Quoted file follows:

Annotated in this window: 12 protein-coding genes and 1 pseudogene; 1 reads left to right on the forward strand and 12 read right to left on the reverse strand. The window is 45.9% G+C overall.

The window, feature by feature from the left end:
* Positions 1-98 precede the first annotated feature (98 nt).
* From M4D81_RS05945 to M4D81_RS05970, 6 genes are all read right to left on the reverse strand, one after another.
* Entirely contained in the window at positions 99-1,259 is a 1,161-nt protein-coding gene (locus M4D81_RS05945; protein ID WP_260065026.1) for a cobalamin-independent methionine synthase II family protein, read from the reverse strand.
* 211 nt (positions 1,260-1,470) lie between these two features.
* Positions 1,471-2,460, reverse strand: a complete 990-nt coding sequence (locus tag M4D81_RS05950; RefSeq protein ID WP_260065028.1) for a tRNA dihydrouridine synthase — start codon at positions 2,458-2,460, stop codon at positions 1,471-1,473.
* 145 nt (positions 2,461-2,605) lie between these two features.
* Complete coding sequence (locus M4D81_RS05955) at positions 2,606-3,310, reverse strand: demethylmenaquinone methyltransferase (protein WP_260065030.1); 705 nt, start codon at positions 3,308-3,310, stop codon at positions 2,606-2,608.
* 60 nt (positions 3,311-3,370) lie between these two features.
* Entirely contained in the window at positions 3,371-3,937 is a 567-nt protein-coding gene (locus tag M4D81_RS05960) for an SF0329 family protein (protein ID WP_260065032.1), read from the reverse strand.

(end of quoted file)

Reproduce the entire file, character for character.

Annotated in this window: 12 protein-coding genes and 1 pseudogene; 1 reads left to right on the forward strand and 12 read right to left on the reverse strand. The window is 45.9% G+C overall.

The window, feature by feature from the left end:
* Positions 1-98 precede the first annotated feature (98 nt).
* From M4D81_RS05945 to M4D81_RS05970, 6 genes are all read right to left on the reverse strand, one after another.
* Entirely contained in the window at positions 99-1,259 is a 1,161-nt protein-coding gene (locus M4D81_RS05945; protein ID WP_260065026.1) for a cobalamin-independent methionine synthase II family protein, read from the reverse strand.
* 211 nt (positions 1,260-1,470) lie between these two features.
* Positions 1,471-2,460, reverse strand: a complete 990-nt coding sequence (locus tag M4D81_RS05950; RefSeq protein ID WP_260065028.1) for a tRNA dihydrouridine synthase — start codon at positions 2,458-2,460, stop codon at positions 1,471-1,473.
* 145 nt (positions 2,461-2,605) lie between these two features.
* Complete coding sequence (locus M4D81_RS05955) at positions 2,606-3,310, reverse strand: demethylmenaquinone methyltransferase (protein WP_260065030.1); 705 nt, start codon at positions 3,308-3,310, stop codon at positions 2,606-2,608.
* 60 nt (positions 3,311-3,370) lie between these two features.
* Entirely contained in the window at positions 3,371-3,937 is a 567-nt protein-coding gene (locus tag M4D81_RS05960) for an SF0329 family protein (protein ID WP_260065032.1), read from the reverse strand.